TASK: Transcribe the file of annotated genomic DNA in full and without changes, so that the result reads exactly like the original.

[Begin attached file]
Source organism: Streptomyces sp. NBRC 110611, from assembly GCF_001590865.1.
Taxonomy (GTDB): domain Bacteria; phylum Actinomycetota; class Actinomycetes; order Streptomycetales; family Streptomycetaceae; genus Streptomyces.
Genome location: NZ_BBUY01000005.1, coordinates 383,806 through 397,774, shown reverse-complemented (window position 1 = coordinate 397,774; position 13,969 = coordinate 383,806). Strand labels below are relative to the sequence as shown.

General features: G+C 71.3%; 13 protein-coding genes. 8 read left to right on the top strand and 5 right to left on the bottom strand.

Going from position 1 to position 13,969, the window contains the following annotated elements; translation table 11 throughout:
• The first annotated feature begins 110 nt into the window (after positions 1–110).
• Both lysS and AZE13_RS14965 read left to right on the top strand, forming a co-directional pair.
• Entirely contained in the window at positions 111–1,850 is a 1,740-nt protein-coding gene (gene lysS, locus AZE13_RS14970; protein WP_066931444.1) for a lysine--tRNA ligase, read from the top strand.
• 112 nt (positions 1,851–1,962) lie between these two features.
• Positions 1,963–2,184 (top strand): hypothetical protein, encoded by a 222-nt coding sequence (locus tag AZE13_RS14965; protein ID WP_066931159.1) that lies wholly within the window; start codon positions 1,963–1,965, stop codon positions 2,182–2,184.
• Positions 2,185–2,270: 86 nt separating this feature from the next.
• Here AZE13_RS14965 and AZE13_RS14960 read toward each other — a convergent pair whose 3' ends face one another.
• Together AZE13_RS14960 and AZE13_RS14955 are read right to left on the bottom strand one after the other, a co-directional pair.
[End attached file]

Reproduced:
Source organism: Streptomyces sp. NBRC 110611, from assembly GCF_001590865.1.
Taxonomy (GTDB): domain Bacteria; phylum Actinomycetota; class Actinomycetes; order Streptomycetales; family Streptomycetaceae; genus Streptomyces.
Genome location: NZ_BBUY01000005.1, coordinates 383,806 through 397,774, shown reverse-complemented (window position 1 = coordinate 397,774; position 13,969 = coordinate 383,806). Strand labels below are relative to the sequence as shown.

General features: G+C 71.3%; 13 protein-coding genes. 8 read left to right on the top strand and 5 right to left on the bottom strand.

Going from position 1 to position 13,969, the window contains the following annotated elements; translation table 11 throughout:
• The first annotated feature begins 110 nt into the window (after positions 1–110).
• Both lysS and AZE13_RS14965 read left to right on the top strand, forming a co-directional pair.
• Entirely contained in the window at positions 111–1,850 is a 1,740-nt protein-coding gene (gene lysS, locus AZE13_RS14970; protein WP_066931444.1) for a lysine--tRNA ligase, read from the top strand.
• 112 nt (positions 1,851–1,962) lie between these two features.
• Positions 1,963–2,184 (top strand): hypothetical protein, encoded by a 222-nt coding sequence (locus tag AZE13_RS14965; protein ID WP_066931159.1) that lies wholly within the window; start codon positions 1,963–1,965, stop codon positions 2,182–2,184.
• Positions 2,185–2,270: 86 nt separating this feature from the next.
• Here AZE13_RS14965 and AZE13_RS14960 read toward each other — a convergent pair whose 3' ends face one another.
• Together AZE13_RS14960 and AZE13_RS14955 are read right to left on the bottom strand one after the other, a co-directional pair.